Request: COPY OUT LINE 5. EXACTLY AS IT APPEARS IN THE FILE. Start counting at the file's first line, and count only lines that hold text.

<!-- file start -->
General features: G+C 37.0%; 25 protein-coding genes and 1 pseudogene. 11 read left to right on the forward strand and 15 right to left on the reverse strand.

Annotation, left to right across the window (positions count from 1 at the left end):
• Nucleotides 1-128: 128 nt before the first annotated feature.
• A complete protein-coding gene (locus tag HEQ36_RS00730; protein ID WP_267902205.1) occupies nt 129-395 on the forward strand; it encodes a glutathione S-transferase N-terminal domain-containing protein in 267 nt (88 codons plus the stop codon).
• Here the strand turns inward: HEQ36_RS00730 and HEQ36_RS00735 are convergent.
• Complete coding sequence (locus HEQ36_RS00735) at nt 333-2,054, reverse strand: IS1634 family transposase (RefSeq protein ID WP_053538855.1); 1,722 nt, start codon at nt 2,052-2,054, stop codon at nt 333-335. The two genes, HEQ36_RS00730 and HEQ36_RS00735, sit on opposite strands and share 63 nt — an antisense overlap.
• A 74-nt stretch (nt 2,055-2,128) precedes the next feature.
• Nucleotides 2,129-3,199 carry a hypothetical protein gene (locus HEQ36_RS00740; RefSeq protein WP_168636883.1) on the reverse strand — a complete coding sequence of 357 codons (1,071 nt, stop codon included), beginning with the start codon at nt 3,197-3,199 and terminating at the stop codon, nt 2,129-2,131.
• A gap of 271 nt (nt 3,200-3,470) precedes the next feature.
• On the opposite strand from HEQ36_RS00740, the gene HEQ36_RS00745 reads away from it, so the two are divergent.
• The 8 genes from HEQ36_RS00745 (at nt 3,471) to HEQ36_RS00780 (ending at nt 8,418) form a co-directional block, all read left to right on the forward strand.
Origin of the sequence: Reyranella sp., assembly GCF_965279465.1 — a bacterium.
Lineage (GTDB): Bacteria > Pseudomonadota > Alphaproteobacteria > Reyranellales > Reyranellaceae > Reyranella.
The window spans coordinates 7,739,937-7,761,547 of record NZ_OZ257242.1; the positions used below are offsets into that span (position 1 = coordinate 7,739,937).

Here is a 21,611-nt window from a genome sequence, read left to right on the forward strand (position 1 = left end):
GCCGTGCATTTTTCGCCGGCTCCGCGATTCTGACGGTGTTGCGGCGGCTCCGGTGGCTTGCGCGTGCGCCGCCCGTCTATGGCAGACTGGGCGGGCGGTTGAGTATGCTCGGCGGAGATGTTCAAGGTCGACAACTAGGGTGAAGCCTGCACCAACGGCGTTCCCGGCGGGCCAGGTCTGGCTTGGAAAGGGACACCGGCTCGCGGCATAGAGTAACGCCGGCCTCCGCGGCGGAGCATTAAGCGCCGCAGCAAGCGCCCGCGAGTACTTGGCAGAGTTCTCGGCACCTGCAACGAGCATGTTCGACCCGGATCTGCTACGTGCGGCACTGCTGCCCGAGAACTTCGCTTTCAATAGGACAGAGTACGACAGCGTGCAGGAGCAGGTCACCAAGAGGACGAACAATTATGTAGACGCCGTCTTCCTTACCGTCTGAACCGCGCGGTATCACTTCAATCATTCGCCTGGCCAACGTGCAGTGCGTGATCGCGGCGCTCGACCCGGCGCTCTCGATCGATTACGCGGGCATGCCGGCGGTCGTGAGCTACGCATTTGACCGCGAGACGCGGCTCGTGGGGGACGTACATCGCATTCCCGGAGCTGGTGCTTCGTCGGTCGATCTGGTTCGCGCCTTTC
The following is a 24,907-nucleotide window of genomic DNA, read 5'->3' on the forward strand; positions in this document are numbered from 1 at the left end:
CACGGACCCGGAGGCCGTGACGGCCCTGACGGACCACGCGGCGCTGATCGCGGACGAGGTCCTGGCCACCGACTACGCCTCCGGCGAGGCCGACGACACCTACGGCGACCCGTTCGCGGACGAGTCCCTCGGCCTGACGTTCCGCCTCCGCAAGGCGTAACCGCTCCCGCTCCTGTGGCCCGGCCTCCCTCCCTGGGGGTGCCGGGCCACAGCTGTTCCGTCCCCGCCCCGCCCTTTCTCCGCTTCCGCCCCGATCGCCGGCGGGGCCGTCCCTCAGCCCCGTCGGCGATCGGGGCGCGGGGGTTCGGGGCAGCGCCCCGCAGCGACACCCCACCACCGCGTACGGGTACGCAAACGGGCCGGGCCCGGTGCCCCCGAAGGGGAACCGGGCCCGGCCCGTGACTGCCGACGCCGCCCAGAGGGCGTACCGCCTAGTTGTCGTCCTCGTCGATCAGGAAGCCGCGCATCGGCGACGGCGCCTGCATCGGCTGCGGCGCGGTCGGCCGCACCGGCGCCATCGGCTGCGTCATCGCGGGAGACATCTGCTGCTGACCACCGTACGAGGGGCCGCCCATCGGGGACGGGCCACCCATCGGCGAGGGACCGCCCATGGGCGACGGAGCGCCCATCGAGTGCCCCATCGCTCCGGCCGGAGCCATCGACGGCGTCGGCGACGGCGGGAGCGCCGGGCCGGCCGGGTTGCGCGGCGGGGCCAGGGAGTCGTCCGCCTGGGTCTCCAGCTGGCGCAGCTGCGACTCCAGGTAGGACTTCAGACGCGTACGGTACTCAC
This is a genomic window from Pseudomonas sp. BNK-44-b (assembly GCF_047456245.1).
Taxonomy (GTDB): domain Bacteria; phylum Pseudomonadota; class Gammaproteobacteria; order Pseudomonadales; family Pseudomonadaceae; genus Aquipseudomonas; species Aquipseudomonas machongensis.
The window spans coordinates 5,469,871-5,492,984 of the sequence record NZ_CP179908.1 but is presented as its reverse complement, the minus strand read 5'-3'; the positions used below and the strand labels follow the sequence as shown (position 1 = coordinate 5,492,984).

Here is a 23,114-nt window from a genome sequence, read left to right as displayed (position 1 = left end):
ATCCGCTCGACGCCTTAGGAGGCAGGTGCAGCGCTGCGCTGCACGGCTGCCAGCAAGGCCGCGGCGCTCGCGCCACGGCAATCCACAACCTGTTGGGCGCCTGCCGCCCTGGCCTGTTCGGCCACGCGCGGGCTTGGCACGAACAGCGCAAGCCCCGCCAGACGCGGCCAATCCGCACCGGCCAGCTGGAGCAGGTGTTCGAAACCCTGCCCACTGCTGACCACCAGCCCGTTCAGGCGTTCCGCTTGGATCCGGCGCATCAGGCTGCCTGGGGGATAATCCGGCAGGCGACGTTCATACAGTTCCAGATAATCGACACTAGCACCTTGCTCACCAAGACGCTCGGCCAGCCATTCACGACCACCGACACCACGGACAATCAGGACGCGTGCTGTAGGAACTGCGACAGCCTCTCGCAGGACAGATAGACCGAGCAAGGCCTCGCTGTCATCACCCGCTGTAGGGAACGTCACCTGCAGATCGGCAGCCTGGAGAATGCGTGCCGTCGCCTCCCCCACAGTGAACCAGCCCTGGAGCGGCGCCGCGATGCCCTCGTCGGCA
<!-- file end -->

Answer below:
• Here the strand turns inward: HEQ36_RS00730 and HEQ36_RS00735 are convergent.